Last week I've had the great pleasure of speaking about the new edition of my book, More Than a Rock, with friends Jack Graham and John Pedersen, hosts of the We Talk Photo podcast. If interested, you may listen here, or by clicking the image below. I hope you enjoy the conversation.
Writing a book is a long, exhausting struggle, like a long bout of some painful illness. One would never undertake such a thing if one were not driven by some demon whom one can neither resist nor understand. ~George Orwell Shortly after inviting readers to ask me anything, two of the first responses inquired about... Continue Reading →
Language is a detriment, an earthbound limitation from which the poet suffers more than anyone else. At times he can actually hate it, denounce it, and execrate it—or rather hate himself for being born to work with this miserable instrument. He thinks with envy of the painter whose language—color—is instantly comprehensible to everyone from the... Continue Reading →
Did you know? You can support my work and help me sustain this blog by pledging as little as $2/month. My pledge to you: the more people are willing to offer their financial support for this blog, the more frequently I'll be willing to write these articles and to offer them to the world free... Continue Reading →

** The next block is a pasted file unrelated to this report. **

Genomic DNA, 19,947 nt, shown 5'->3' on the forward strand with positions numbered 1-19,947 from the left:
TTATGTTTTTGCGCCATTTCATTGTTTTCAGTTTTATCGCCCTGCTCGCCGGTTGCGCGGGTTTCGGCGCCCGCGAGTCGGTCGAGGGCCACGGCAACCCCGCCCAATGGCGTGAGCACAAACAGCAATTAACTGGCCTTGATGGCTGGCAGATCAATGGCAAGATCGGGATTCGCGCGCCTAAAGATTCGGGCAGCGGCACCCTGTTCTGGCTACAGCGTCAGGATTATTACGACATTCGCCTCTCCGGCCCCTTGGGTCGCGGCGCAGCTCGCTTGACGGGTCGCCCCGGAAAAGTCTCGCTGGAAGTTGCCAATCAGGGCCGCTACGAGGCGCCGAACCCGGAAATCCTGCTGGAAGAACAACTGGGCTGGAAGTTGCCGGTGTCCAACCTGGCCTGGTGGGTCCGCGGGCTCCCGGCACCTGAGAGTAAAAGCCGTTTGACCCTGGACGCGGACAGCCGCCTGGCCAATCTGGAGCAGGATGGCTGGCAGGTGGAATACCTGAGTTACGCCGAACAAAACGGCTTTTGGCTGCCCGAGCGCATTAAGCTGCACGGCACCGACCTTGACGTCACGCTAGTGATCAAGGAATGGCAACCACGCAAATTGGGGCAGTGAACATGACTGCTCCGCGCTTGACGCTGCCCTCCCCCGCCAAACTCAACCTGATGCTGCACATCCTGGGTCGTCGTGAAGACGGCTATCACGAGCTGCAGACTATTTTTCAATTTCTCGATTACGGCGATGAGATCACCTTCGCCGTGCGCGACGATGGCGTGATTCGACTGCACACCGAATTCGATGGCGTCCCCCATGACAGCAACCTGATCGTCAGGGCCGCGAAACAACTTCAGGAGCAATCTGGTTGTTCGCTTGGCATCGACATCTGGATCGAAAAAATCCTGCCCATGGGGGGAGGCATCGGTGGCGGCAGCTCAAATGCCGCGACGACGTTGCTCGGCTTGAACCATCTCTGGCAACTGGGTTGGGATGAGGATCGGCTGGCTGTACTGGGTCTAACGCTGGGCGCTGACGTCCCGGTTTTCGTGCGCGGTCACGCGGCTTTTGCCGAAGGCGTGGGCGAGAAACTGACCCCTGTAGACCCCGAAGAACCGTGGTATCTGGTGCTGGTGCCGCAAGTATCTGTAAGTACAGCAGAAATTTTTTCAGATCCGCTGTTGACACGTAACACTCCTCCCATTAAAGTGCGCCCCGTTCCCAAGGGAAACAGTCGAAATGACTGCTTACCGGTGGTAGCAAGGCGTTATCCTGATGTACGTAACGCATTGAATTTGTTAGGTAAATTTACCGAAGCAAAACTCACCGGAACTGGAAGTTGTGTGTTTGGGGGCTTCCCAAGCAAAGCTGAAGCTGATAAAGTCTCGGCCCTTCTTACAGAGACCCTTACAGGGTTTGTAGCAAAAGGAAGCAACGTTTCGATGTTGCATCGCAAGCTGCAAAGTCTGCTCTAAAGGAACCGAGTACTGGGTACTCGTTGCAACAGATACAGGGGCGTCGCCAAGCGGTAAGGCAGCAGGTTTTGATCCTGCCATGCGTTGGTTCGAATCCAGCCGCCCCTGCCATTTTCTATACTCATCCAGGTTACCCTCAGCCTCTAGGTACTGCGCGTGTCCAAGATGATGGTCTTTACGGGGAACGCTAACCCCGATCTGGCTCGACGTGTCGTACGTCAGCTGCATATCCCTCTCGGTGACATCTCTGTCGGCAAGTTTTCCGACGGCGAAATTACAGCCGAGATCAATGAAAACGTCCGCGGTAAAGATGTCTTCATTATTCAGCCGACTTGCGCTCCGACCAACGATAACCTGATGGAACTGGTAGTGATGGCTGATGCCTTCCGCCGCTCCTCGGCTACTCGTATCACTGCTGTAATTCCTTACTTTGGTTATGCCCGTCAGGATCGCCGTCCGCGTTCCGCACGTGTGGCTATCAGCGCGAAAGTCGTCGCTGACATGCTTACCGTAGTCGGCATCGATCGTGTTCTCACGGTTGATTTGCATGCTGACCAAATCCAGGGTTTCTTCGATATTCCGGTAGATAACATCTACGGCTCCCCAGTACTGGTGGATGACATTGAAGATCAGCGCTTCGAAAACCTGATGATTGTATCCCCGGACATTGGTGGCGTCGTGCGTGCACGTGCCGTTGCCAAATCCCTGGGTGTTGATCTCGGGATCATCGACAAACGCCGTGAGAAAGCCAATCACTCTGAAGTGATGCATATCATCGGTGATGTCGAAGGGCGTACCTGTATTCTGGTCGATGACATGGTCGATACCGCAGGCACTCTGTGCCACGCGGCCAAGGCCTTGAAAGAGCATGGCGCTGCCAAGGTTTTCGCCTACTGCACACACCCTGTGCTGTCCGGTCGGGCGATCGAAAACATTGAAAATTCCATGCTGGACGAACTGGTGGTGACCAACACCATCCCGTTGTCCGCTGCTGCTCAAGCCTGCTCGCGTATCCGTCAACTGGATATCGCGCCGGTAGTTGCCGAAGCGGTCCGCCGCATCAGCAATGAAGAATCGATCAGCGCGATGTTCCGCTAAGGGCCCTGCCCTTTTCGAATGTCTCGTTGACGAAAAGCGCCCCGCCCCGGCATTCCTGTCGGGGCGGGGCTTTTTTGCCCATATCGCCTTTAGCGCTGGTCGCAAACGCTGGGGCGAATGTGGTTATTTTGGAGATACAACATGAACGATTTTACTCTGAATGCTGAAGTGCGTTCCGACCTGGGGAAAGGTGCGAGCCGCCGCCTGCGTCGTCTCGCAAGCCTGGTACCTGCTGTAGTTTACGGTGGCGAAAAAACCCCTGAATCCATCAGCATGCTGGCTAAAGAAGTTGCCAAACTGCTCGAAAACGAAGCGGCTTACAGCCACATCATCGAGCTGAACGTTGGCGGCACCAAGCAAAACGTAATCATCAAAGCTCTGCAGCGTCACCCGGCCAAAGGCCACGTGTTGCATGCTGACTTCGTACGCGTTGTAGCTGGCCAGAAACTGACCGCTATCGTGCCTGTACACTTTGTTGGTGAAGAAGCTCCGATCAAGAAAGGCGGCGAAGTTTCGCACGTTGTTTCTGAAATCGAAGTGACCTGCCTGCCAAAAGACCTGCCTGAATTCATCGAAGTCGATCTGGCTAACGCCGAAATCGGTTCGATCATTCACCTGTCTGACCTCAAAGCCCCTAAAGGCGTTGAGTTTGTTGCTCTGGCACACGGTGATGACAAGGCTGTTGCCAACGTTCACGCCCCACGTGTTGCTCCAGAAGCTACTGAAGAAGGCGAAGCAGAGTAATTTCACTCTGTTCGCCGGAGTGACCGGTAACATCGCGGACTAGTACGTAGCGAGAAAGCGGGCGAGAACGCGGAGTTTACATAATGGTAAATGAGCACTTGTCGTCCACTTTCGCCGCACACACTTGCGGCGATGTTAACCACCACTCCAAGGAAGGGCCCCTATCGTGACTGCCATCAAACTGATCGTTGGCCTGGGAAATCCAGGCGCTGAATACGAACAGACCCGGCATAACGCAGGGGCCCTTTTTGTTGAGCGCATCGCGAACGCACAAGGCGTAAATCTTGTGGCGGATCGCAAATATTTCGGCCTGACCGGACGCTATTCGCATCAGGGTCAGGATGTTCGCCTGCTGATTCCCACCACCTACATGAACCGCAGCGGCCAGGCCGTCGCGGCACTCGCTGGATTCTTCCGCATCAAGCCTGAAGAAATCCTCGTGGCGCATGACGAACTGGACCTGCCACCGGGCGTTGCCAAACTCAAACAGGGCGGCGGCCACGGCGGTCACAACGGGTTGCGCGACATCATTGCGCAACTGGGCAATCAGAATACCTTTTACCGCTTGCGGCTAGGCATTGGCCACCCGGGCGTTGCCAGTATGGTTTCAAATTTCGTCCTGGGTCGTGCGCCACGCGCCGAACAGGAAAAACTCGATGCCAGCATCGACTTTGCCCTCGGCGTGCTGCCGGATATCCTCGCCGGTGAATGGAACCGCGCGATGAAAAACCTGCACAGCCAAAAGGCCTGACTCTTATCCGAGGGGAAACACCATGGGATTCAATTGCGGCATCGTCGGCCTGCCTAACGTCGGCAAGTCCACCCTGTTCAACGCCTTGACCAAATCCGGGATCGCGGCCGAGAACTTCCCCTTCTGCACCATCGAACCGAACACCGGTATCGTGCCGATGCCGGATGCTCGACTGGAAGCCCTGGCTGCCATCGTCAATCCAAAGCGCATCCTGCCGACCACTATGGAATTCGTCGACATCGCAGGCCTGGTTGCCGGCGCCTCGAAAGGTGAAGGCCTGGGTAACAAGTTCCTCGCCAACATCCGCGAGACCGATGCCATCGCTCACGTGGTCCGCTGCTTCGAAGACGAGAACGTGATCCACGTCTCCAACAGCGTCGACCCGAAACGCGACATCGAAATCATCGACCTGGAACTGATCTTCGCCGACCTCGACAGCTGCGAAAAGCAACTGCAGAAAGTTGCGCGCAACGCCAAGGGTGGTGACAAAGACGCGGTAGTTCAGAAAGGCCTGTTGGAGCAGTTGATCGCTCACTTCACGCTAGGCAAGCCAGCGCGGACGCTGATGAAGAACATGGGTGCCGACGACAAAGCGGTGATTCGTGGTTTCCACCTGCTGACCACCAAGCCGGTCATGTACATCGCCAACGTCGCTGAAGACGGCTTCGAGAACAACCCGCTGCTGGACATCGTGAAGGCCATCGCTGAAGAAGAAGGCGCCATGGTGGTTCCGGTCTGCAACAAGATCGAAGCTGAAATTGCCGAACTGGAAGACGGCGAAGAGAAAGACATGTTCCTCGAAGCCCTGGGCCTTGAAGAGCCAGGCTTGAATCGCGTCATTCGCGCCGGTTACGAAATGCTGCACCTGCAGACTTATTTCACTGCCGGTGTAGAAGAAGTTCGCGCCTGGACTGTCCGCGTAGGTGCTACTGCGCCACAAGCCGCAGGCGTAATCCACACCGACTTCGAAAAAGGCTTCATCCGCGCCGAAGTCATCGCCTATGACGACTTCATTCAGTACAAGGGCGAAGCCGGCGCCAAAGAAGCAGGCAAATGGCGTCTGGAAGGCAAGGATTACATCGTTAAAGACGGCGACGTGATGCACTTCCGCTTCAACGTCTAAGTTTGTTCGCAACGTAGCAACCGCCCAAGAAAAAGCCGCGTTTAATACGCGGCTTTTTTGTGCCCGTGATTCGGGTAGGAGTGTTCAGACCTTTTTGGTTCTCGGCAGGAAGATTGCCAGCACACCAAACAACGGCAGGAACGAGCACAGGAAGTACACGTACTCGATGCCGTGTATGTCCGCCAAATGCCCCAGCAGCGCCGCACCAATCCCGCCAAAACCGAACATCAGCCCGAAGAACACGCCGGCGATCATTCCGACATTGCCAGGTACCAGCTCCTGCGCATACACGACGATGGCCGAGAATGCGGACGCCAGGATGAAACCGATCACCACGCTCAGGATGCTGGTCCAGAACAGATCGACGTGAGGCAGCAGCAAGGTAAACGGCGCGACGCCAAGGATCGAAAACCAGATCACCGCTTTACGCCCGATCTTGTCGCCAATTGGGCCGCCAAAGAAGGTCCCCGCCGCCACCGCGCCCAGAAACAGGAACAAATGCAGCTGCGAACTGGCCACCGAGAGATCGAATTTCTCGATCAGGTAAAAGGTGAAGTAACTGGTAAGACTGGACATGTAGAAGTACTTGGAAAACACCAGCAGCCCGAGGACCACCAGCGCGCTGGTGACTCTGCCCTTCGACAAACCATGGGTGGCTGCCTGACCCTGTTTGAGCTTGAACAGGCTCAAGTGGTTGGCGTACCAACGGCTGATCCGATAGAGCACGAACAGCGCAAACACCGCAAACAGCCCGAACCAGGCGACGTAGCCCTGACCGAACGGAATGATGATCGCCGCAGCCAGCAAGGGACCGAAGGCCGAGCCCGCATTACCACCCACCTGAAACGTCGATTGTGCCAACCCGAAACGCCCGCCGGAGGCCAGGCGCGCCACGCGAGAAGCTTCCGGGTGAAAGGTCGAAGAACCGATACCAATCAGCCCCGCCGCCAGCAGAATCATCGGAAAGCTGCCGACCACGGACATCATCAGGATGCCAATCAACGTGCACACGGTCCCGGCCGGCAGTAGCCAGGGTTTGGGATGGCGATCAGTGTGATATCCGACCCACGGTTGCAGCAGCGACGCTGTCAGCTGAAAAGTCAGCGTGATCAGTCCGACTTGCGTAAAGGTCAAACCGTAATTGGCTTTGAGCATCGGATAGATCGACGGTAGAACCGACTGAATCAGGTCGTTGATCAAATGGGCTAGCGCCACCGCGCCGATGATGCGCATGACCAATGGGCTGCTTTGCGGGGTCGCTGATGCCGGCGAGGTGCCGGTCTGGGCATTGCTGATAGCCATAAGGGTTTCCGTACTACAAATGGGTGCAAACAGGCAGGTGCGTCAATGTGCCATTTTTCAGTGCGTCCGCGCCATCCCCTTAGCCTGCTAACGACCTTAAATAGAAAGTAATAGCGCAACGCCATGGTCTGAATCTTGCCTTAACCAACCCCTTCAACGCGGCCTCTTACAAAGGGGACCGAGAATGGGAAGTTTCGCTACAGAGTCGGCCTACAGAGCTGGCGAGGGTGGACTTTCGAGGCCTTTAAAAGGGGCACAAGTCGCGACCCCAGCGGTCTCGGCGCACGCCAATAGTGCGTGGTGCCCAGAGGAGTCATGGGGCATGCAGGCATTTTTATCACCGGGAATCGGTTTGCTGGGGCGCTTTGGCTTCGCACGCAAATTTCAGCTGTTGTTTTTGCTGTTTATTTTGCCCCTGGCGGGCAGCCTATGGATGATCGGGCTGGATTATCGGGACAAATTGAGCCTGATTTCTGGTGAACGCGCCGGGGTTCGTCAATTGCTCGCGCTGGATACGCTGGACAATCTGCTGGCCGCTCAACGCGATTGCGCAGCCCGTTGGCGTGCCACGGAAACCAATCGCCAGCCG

I have a limited quantity of my (now out of print) LensWork Monograph, titled, The Least Impossible Way. This is part of LensWork's Monograph Series (#9 in the series) and is a 72-page soft-cover book containing a portfolio of my images and a couple of short essays about my work. To purchase an autographed copy for... Continue Reading →
I recognize that sometimes viewers may assume about my work what lawyers call, "facts not in evidence," namely that I push the boundaries of (to borrow a term from Ansel Adams) "departure from reality" to a greater extent than I actually do.
Nothing in the world is permanent, and we're foolish when we ask anything to last, but surely we're still more foolish not to take delight in it while we have it. If change is of the essence of existence one would have thought it only sensible to make it the premise of our philosophy. ~W.... Continue Reading →
Philosophy is to be studied, not for the sake of any definite answers to its questions, since no definite answers can, as a rule, be known to be true, but rather for the sake of the questions themselves; because these questions enlarge our conception of what is possible, enrich our intellectual imagination and diminish the... Continue Reading →